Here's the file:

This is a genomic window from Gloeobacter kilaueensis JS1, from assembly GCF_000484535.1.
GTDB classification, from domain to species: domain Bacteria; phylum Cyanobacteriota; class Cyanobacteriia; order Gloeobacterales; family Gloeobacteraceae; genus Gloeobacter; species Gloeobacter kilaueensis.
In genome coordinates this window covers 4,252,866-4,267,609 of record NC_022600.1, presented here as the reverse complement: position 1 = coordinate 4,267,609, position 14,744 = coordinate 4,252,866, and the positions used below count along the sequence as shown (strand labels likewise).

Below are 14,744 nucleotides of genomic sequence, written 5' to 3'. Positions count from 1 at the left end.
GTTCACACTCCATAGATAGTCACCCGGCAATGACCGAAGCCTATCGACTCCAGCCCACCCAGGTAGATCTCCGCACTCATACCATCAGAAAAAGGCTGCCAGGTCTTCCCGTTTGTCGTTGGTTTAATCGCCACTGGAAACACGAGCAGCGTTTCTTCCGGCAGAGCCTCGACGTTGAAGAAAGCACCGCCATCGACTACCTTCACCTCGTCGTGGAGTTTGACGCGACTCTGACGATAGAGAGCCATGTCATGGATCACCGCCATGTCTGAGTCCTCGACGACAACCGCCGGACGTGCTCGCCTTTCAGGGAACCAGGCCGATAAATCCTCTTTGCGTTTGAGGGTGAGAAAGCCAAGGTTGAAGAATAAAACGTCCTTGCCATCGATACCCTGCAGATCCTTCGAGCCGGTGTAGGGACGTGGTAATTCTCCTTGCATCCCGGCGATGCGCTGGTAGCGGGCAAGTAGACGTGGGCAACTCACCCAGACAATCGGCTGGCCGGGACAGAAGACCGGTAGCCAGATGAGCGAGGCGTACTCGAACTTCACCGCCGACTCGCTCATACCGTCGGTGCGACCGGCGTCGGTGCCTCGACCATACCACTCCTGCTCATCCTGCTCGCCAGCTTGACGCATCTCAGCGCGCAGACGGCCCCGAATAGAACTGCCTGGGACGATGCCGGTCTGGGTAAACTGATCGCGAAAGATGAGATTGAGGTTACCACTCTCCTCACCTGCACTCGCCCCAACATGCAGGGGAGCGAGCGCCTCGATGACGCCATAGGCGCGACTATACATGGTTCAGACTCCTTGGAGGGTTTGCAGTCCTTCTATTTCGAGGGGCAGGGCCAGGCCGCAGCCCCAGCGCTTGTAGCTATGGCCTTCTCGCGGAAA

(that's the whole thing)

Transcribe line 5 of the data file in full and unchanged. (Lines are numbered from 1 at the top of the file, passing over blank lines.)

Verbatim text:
GTTCACACTCCATAGATAGTCACCCGGCAATGACCGAAGCCTATCGACTCCAGCCCACCCAGGTAGATCTCCGCACTCATACCATCAGAAAAAGGCTGCCAGGTCTTCCCGTTTGTCGTTGGTTTAATCGCCACTGGAAACACGAGCAGCGTTTCTTCCGGCAGAGCCTCGACGTTGAAGAAAGCACCGCCATCGACTACCTTCACCTCGTCGTGGAGTTTGACGCGACTCTGACGATAGAGAGCCATGTCATGGATCACCGCCATGTCTGAGTCCTCGACGACAACCGCCGGACGTGCTCGCCTTTCAGGGAACCAGGCCGATAAATCCTCTTTGCGTTTGAGGGTGAGAAAGCCAAGGTTGAAGAATAAAACGTCCTTGCCATCGATACCCTGCAGATCCTTCGAGCCGGTGTAGGGACGTGGTAATTCTCCTTGCATCCCGGCGATGCGCTGGTAGCGGGCAAGTAGACGTGGGCAACTCACCCAGACAATCGGCTGGCCGGGACAGAAGACCGGTAGCCAGATGAGCGAGGCGTACTCGAACTTCACCGCCGACTCGCTCATACCGTCGGTGCGACCGGCGTCGGTGCCTCGACCATACCACTCCTGCTCATCCTGCTCGCCAGCTTGACGCATCTCAGCGCGCAGACGGCCCCGAATAGAACTGCCTGGGACGATGCCGGTCTGGGTAAACTGATCGCGAAAGATGAGATTGAGGTTACCACTCTCCTCACCTGCACTCGCCCCAACATGCAGGGGAGCGAGCGCCTCGATGACGCCATAGGCGCGACTATACATGGTTCAGACTCCTTGGAGGGTTTGCAGTCCTTCTATTTCGAGGGGCAGGGCCAGGCCGCAGCCCCAGCGCTTGTAGCTATGGCCTTCTCGCGGAAA